by Philippa Kelly
Part of the latest project from Fast Forward Women in Photography, Putting Ourselves in the Picture centres the lived experience of those working to build a home in the UK
In 2016, Vicky fled Uganda. “I moved because my life was no good there, here I have a chance to have a good life. I had bad experiences in Uganda and I cannot go back there,” she writes of her decision. Since arriving in the UK she has moved home up to 10 times – she now lives in temporary accommodation with her two sons, one of whom is disabled. She struggles to secure the support he needs.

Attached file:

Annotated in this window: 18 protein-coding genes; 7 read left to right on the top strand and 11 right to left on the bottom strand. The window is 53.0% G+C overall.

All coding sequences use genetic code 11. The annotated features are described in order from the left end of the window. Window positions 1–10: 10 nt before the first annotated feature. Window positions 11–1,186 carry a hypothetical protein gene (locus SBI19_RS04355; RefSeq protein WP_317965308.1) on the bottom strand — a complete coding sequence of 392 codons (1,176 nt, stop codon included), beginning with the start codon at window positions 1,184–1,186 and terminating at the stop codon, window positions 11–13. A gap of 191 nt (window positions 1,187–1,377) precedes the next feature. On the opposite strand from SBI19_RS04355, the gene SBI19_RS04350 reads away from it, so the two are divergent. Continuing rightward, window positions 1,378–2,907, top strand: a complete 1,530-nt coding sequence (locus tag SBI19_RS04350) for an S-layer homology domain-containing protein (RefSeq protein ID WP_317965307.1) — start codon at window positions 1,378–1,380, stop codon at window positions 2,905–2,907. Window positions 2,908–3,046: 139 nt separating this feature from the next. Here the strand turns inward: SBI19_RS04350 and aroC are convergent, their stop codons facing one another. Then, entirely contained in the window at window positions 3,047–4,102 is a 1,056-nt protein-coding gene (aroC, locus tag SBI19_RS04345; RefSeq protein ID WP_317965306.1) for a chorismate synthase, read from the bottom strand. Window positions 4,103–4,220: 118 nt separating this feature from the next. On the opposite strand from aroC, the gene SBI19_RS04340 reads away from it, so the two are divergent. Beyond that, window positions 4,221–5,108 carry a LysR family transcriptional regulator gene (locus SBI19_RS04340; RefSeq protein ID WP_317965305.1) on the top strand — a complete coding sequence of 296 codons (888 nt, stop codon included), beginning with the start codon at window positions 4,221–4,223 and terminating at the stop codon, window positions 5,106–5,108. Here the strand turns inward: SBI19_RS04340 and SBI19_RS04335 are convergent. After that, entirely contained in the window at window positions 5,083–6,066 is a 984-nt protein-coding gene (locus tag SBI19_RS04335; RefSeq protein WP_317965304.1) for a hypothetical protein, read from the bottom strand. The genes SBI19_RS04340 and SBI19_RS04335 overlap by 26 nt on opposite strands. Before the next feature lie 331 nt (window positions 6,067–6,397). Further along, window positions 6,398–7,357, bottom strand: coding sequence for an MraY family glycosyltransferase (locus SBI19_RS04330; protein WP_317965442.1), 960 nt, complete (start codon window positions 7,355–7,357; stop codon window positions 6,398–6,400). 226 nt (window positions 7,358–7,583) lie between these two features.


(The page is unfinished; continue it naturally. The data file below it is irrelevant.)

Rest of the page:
In the year Vicky arrived in the UK, she was one of 40.2m people worldwide who were forced to flee their homes due to conflicts, violence, fear of persecution and human rights violations. By the end of 2022, The UN Refugee agency estimates that this number will reach 101.1m. Around 50 per cent of this figure is likely to be women.
In a new book, Vicky – and 21 other refugee and migrant women and non-binary photographers – tell their own stories of displacement, adjustment, success and pride. Within its pages, Putting Ourselves in the Picture explores battles with the home office, burgeoning new careers and the pressures of motherhood.
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